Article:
Mounds or berms must always be fully integrated with the grading and drainage plan for a homesite. These earthworks often exist to solve problems and protect homes during high water flood events. Berms are particularly important when used to force water to flow away from the homesite or toward key points just like a miniature levee. They are valuable where a homesite may sit adjacent to a drainage canal, ditch, dry wash, creek or river. Be particularly attentive to this when berms are added to an existing landscape as part of a remodel to avoid interference with the existing drainage system.

  • Pro Tip: When grading mounds near existing trees and shrubs, never alter the grade nor disturb soil within a tree's drip line. Also be sure the berm will not interfere with water that has previously supported the life and health of the tree.

FormProportional Tips

  • A berm should be 4 to 6 times longer than it is wide.
  • Maximum berm height: 18 to 24 inches.
  • Create wide sweeping curves and graceful transitions.

Shape - relative to purpose and aesthetics
If you return to the golf course model you'll see that the bunkers along the edge of a fairway flow gracefully beneath their cover of turf grass. They are all positioned relative to one another. Some of these can be long berms that may be relatively straight or undulate. When used to solve problems, this shape is directly related to prevailing winds, southern exposures and undesirable views.

Non-linear mounds are often oval or in a kidney shape so that the forms can flow like a natural landform. In general, graded mounds used site-wide should be similar in scale and height to better integrate them into the overall character of the landscape. Low and wide on top is the mantra that ensures successful planting and irrigation.

  • Pro Tip: When grading for aesthetics, it is always best to err on the side of a gentle angle of repose that does not appear abrupt, but finish graded to gracefully transition seamlessly into the surrounding land form.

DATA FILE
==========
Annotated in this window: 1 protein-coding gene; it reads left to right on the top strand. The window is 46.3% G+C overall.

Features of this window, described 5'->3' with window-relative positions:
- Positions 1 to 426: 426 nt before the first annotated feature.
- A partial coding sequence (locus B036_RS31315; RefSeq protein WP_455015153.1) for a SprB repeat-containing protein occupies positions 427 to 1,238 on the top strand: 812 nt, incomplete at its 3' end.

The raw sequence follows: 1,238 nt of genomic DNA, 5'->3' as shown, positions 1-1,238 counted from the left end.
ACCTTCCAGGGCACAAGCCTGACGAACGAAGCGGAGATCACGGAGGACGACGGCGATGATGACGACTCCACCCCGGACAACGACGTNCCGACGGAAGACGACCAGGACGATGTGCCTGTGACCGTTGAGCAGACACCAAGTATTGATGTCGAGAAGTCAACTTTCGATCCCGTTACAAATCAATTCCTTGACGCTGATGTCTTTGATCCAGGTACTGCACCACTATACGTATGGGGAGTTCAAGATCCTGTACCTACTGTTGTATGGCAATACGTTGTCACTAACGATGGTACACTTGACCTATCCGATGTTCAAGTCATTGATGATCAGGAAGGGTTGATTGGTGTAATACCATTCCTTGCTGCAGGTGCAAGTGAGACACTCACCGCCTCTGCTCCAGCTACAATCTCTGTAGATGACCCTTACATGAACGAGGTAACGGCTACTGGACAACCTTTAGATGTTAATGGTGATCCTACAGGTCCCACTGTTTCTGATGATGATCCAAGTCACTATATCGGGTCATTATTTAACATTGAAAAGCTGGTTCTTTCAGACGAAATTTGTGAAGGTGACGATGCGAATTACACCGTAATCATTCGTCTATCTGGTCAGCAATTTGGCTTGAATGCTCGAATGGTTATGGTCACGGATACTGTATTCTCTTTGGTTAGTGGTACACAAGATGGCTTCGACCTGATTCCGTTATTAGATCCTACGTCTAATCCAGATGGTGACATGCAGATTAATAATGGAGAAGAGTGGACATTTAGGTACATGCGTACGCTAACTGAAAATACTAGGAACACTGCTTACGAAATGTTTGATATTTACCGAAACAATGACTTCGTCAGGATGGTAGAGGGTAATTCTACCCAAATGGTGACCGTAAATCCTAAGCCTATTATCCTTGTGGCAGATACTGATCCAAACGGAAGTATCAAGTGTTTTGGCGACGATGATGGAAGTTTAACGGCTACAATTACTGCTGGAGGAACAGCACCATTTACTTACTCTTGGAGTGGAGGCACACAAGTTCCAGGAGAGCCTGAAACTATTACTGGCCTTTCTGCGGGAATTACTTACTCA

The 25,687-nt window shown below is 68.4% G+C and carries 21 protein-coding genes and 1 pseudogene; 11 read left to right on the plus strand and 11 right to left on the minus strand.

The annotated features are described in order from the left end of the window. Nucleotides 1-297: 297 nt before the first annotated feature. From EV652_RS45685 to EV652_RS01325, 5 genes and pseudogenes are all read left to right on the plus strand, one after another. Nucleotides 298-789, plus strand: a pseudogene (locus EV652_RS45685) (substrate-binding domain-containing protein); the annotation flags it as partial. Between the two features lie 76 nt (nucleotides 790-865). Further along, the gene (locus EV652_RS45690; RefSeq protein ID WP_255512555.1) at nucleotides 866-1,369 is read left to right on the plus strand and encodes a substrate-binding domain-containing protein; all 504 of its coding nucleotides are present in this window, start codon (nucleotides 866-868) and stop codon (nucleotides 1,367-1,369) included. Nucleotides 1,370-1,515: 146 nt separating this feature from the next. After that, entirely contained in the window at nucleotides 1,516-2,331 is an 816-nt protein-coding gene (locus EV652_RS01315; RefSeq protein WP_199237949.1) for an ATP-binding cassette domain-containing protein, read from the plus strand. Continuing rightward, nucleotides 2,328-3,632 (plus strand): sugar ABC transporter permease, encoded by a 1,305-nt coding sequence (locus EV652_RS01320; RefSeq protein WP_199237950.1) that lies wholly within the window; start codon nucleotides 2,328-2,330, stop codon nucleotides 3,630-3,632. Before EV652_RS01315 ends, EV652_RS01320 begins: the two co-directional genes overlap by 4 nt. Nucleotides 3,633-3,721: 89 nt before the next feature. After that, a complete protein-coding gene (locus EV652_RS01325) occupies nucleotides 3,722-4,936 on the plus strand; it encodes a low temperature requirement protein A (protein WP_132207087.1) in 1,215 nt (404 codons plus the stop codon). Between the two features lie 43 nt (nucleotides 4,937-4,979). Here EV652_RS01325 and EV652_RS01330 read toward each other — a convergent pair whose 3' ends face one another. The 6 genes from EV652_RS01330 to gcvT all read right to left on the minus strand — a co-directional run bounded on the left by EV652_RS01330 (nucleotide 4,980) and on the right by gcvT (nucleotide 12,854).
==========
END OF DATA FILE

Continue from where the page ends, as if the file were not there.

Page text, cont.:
Grading the angle of repose
The angle of repose is nothing more than the degree slope of a mound's edges. It is considered the same way as a roof, which is expressed as 4:12, which is four inches of rise over twelve inches of run. With mounds planted in turf grass, the maximum slope ratio is expressed in feet such as1:4, which means the slope goes up one foot over a four foot span. It is far better to strive for 1:5 or even less to ensure turf grass maintenance equipment can function safely, and the blades cut without scalping.

  • Pro Tip: Be doubly cautious about the angle of repose if you're planning to use ground bark or gravel mulch. If too steep it's impossible to keep bulk materials from traveling downhill over time, which results in a bald top and accumulation at the toe of the slope.

The most common mistake is making mounds and berms too steep to support plants. Overly steep sides cause water to run off before it can percolate into the soil. Insufficient saturation means the root ball easily dries out and is nearly impossible to re-wet again, particularly in hot, dry climates. Mounds planted with trees, shrubs and perennials should be graded as gently as possible, without exceeding a 1:4 ratio.

  • Pro Tip: To make a berm appear more natural in the landscape, vary the slope ratio at different points around the edge of the earthwork.

Peak - Location and shape
Experienced landscapers know exactly how to shape a mound so it looks attractive. In nature, very little is symmetrical, so creating mounds of irregular shape is always preferable. The top of the mound will have a high point, which is best set at one end or the other, and never ever in the center. Sculpt the high point to a flat top so that water applied there can soak in because all excess run off gathers at the toe in a perennial mud hole.

Contributing Author:

Maureen Gilmer, contributing writer for Landscaping Network, author and syndicated columnist